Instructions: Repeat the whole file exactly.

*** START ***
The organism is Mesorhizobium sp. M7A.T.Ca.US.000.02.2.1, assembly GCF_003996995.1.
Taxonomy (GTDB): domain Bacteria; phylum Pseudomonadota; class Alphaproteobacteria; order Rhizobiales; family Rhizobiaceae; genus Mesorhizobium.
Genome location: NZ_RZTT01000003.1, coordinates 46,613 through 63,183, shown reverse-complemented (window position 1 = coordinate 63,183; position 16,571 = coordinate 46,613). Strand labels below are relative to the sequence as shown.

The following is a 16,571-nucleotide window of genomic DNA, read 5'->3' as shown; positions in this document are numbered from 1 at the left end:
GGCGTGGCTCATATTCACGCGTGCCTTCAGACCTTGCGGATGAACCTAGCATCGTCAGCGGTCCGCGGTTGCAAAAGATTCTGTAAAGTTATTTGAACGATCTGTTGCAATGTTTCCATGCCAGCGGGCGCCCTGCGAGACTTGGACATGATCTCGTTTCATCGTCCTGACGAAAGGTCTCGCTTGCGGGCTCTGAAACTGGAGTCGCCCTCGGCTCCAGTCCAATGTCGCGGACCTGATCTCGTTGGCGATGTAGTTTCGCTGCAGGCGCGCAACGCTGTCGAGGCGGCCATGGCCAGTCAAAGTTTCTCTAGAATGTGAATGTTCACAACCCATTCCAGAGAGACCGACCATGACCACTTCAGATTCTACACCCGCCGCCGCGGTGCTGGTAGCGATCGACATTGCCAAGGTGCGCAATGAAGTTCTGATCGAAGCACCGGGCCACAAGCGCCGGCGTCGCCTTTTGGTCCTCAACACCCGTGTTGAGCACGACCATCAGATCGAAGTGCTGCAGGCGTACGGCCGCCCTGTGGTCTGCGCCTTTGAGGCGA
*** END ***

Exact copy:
The organism is Mesorhizobium sp. M7A.T.Ca.US.000.02.2.1, assembly GCF_003996995.1.
Taxonomy (GTDB): domain Bacteria; phylum Pseudomonadota; class Alphaproteobacteria; order Rhizobiales; family Rhizobiaceae; genus Mesorhizobium.
Genome location: NZ_RZTT01000003.1, coordinates 46,613 through 63,183, shown reverse-complemented (window position 1 = coordinate 63,183; position 16,571 = coordinate 46,613). Strand labels below are relative to the sequence as shown.

The following is a 16,571-nucleotide window of genomic DNA, read 5'->3' as shown; positions in this document are numbered from 1 at the left end:
GGCGTGGCTCATATTCACGCGTGCCTTCAGACCTTGCGGATGAACCTAGCATCGTCAGCGGTCCGCGGTTGCAAAAGATTCTGTAAAGTTATTTGAACGATCTGTTGCAATGTTTCCATGCCAGCGGGCGCCCTGCGAGACTTGGACATGATCTCGTTTCATCGTCCTGACGAAAGGTCTCGCTTGCGGGCTCTGAAACTGGAGTCGCCCTCGGCTCCAGTCCAATGTCGCGGACCTGATCTCGTTGGCGATGTAGTTTCGCTGCAGGCGCGCAACGCTGTCGAGGCGGCCATGGCCAGTCAAAGTTTCTCTAGAATGTGAATGTTCACAACCCATTCCAGAGAGACCGACCATGACCACTTCAGATTCTACACCCGCCGCCGCGGTGCTGGTAGCGATCGACATTGCCAAGGTGCGCAATGAAGTTCTGATCGAAGCACCGGGCCACAAGCGCCGGCGTCGCCTTTTGGTCCTCAACACCCGTGTTGAGCACGACCATCAGATCGAAGTGCTGCAGGCGTACGGCCGCCCTGTGGTCTGCGCCTTTGAGGCGA